In the recent cases of title fraud CBC News has reported on, a fake ID has been used by the alleged fraudsters — either posting as a renter to obtain access to the home or as the homeowner themselves.
In this case, the photographs on the IDs matched the alleged fraudsters, but the names and addresses matched the true homeowners.
The difficulty, according to experts, is that these types of fake IDs are only becoming more and more advanced.
“It is absolutely incredible how these IDs are identical replicas of an original,” said Daniela DeTommaso, the president of FCT Insurance, one of Canada’s four title insurance companies. She is tasked with remediating title fraud.
The trouble, she says, is that in many cases, even if someone checks the driver’s licence number using the province’s free online checker, it can come back as valid.
“In most of the frauds that we’re seeing the driver’s licence is in fact active, it just does not belong to the person that it’s supposed to belong to,” said DeTommaso.
“Throughout the COVID pandemic we saw an explosion in frauds using what I call synthetic IDs,” said Det. Const. John Armit with the anti-rackets branch of the Ontario Provincial Police (OPP).
He says while much of that growth included fake IDs used in fraud involving CERB and auto-financing, they are popping up in real estate fraud.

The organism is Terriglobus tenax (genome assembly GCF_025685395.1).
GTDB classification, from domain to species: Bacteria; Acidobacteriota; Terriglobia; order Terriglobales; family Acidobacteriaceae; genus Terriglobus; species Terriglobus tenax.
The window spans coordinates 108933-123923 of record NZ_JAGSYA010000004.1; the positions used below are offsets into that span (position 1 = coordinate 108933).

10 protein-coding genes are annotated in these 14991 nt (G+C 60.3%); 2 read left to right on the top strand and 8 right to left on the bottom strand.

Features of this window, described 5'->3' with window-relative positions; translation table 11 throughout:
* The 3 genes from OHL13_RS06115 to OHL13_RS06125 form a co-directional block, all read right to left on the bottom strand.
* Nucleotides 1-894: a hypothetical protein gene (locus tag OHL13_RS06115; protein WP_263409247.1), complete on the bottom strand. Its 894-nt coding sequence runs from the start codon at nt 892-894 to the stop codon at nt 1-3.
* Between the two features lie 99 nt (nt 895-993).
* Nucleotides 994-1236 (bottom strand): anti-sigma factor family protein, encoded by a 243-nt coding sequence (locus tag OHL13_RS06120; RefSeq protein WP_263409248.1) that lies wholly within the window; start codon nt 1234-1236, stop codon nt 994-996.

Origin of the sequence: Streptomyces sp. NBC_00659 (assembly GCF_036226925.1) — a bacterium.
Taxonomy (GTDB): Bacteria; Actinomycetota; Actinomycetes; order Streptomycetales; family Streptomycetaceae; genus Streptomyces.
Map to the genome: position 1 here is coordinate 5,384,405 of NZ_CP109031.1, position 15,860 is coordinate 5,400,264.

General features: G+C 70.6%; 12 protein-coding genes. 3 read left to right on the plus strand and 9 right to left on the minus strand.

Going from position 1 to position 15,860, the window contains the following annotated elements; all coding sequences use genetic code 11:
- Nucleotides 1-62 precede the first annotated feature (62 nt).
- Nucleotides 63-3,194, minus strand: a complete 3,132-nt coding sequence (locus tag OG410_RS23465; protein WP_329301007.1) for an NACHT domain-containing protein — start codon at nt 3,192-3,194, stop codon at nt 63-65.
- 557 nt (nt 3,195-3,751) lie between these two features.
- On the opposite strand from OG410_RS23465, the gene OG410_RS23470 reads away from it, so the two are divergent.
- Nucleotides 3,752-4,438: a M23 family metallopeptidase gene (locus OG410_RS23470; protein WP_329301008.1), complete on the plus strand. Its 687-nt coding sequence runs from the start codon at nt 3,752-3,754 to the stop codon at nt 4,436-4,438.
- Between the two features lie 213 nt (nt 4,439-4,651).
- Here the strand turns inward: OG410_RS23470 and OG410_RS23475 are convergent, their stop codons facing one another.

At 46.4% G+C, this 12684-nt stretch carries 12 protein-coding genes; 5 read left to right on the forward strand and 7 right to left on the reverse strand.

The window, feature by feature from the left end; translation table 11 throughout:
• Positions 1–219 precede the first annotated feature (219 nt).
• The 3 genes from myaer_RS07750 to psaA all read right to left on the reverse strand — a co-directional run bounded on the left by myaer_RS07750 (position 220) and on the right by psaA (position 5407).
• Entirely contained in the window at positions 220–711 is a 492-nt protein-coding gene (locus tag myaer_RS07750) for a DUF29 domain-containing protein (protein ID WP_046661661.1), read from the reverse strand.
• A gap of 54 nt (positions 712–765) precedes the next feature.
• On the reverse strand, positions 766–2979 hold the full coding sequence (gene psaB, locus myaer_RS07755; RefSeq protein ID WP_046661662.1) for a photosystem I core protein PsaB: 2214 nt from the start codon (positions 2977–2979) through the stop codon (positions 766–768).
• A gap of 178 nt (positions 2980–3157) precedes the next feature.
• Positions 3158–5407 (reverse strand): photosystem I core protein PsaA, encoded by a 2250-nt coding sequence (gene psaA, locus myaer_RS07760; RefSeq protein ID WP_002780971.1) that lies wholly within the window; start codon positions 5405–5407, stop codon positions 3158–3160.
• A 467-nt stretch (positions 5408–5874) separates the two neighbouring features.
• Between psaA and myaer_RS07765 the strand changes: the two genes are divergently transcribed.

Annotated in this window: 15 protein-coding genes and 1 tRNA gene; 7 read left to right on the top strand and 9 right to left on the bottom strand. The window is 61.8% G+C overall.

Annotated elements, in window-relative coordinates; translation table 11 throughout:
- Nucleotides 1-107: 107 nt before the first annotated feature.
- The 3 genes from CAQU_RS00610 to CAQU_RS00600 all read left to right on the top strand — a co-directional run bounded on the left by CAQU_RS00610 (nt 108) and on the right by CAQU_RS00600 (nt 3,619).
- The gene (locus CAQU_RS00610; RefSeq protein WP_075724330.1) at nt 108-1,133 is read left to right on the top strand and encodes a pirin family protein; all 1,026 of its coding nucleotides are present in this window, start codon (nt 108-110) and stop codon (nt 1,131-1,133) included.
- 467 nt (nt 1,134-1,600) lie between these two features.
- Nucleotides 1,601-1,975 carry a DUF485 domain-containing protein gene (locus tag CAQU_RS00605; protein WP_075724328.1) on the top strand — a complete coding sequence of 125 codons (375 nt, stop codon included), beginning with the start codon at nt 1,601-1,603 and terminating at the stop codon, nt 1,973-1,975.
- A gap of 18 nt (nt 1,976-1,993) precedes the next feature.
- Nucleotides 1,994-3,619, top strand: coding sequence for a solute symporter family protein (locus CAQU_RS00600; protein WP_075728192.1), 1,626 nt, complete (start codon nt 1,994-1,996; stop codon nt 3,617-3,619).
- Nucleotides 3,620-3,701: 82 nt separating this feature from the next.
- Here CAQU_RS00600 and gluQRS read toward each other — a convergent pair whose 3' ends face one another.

“They have devices like printers and they use card stock and they create a fake identification,” he said.
“We’ve also seen through our investigations that these fraudsters will have perhaps a hologram or features that would be included in various different government identifications.”
The problem is, once a fraudster has a good fake ID, Armit says it can allow them access to other personal information or documents.
“Once you receive someone’s compromised identification, the floodgates are open and the opportunities are there for them to get credit cards or get credit.”
While Vivekanantharajah is being commended by DeTommaso and Armit for his actions, the alleged fraud still doesn’t sit well with him.
“I took it to heart because I think I’m a decent real estate lawyer — to the point where I actually train lawyers. So I didn’t like that it happened to me.”
He says he worked as a bouncer for years before becoming a lawyer, and with that he’s even more surprised he wasn’t able to catch the forgery. He says he doesn’t blame other lawyers who would have gone along with releasing the funds.
“So imagine: my job is to check ID on the regular for 11 years, and then even as a lawyer … I still didn’t catch it.”
The three suspects, Xue Wang, Ling Pan and Xing Yu Ling, are set to appear in court on March 24.